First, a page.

Certain segments of tourism reported healthy activity. Businesses catering to summer outdoor leisure reported robust demand compared with earlier in the summer. Sales of equipment and other products catering to this market—recreational vehicles, bikes, ATVs, boats, kayaks—were reportedly strong, but held back by low inventories. But many retail shops, restaurants, and bars continued to report only moderate demand even in the face of restrained operating capacity. Hotel and convention business remained dour with most large business and social gatherings canceled. One notable outlier was the annual motorcycle rally in Sturgis, S.D. Attendance was down modestly from previous years, but offered a spike in regional consumer demand.
Activity in the services sector decreased since the last report. Preliminary results of a survey of District professional services firms indicated that sales and profits decreased for a majority of respondents compared with a year earlier, and employment and productivity fell slightly. Firms' expectations for the coming 12 months were more optimistic. Contacts in the advertising and marketing fields continued to report weakened demand as clients looked to cut budgets. Demand for heavy equipment maintenance and repair services was strong, according to several contacts.
Construction and Real Estate
Commercial construction was moderately lower since the last report. A Districtwide survey of more than 600 construction firms found significant cancellations and delays for both private and public projects. Firms reported staying relatively busy by pulling future work forward, but were also dealing with material shortages, supply chain problems, and labor difficulties. There was growing concern about new projects to bid on for the fall and early next year. Residential construction was modestly higher. While home building contractors reported project cancellations and delays, there were also more frequent reports of increased activity. July residential permitting activity saw year-over-year growth in Minneapolis-St. Paul and St. Cloud (Minn.), Bismarck and Fargo (N.D.), and Sioux Falls, S.D. But flat or lower activity was reported in other regions.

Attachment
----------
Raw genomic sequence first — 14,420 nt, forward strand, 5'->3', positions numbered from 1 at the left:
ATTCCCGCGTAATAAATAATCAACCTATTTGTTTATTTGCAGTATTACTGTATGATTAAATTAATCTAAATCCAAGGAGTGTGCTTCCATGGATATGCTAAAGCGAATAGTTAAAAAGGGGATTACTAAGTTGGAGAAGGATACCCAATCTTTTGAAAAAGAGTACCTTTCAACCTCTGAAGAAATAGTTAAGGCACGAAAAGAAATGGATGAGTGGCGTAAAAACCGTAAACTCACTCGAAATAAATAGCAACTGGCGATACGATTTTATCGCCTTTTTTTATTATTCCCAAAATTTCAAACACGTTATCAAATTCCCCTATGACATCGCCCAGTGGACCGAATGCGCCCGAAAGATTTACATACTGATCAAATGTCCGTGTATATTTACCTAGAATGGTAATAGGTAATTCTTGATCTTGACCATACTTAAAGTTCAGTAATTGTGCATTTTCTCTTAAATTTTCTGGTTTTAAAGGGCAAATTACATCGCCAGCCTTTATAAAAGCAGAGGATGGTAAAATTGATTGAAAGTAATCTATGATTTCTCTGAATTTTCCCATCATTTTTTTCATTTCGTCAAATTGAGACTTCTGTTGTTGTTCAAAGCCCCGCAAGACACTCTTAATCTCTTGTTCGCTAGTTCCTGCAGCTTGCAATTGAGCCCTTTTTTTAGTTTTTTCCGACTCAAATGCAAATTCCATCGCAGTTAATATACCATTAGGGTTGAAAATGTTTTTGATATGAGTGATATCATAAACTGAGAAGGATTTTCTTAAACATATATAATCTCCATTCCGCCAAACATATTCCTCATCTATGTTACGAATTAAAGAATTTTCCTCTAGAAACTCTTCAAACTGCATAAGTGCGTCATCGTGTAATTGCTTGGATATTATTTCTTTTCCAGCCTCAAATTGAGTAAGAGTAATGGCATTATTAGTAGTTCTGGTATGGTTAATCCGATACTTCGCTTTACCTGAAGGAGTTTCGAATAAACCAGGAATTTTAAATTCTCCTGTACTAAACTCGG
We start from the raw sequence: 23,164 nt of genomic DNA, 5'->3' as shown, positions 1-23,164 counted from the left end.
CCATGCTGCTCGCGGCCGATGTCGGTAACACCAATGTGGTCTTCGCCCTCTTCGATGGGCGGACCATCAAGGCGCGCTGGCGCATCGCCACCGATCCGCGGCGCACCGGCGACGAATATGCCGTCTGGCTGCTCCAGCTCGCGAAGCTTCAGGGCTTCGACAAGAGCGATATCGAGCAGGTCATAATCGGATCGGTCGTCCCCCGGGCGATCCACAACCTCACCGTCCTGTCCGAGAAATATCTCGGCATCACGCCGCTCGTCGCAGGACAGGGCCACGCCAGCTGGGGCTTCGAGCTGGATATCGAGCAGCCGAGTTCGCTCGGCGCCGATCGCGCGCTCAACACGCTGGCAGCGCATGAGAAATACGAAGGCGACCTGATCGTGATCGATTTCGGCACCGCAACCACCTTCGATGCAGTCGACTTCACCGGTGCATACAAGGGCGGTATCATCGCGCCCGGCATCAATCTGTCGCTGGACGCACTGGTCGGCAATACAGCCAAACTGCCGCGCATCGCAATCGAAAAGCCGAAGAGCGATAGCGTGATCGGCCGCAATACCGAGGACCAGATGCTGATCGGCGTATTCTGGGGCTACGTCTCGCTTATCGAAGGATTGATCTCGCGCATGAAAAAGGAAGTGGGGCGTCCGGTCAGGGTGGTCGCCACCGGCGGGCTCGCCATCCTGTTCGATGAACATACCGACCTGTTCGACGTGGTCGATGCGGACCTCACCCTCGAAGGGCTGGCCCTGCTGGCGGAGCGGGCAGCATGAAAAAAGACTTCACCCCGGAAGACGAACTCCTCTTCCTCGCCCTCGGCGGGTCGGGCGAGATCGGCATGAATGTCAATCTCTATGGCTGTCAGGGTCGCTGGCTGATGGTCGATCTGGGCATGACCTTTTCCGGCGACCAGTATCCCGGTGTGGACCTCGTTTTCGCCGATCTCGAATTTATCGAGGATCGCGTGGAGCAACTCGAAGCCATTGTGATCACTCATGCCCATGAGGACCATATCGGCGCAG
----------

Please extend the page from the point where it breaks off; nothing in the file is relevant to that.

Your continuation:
Commercial real estate slowed modestly. In Minneapolis-St. Paul, vacancy rates in most segments have risen modestly. Industrial space was called a "bright spot" by one source. New, speculative construction has slowed, but client-driven demand continued, particularly for new manufacturing and distribution space. Leasing and sales for office space has slowed, and several sources noted some demand flight to the suburbs from downtown. New senior housing projects were reportedly struggling to find tenants. Residential real estate was moderately higher. Most markets saw home sales rise in July—many by double digits—over a year earlier, with the notable exception of Minneapolis-St. Paul, where sales were flat.
District manufacturing activity increased slightly since the last report, though it remained below prepandemic levels. An index of manufacturing activity indicated expansion in Minnesota and South Dakota in July compared with a month earlier, but decreased activity in North Dakota. A producer of construction equipment reported that while demand from the commercial sector was down, it was offset by an increase in demand from residential building. Food processors reported a similar divergence between commercial and home demand. Contacts reported that while they've remained busy with backlogs through the pandemic, the pace of new orders had declined, leading to concerns about conditions later in the year and into 2021.
Agriculture, Energy, and Natural Resources
District agricultural conditions were mixed. Lenders responding to the Minneapolis Fed's second-quarter (July) survey of agricultural credit conditions overwhelmingly reported decreased farm incomes in their area relative to a year earlier, with a similar share reporting decreased capital spending. Crops as of early August were in strong condition in most areas of the District, with some states on track for record or near-record production, but prices for most commodities remained low. Activity in the energy sector decreased further, while mining rebounded. District oil and gas exploration held steady at subdued levels. The number of drilling rigs in the District as of mid-August was unchanged from a month earlier. Meanwhile, recent North Dakota oil production fell well below its recent peak. Most District iron ore operations that were closed during the early stages of the pandemic have reopened.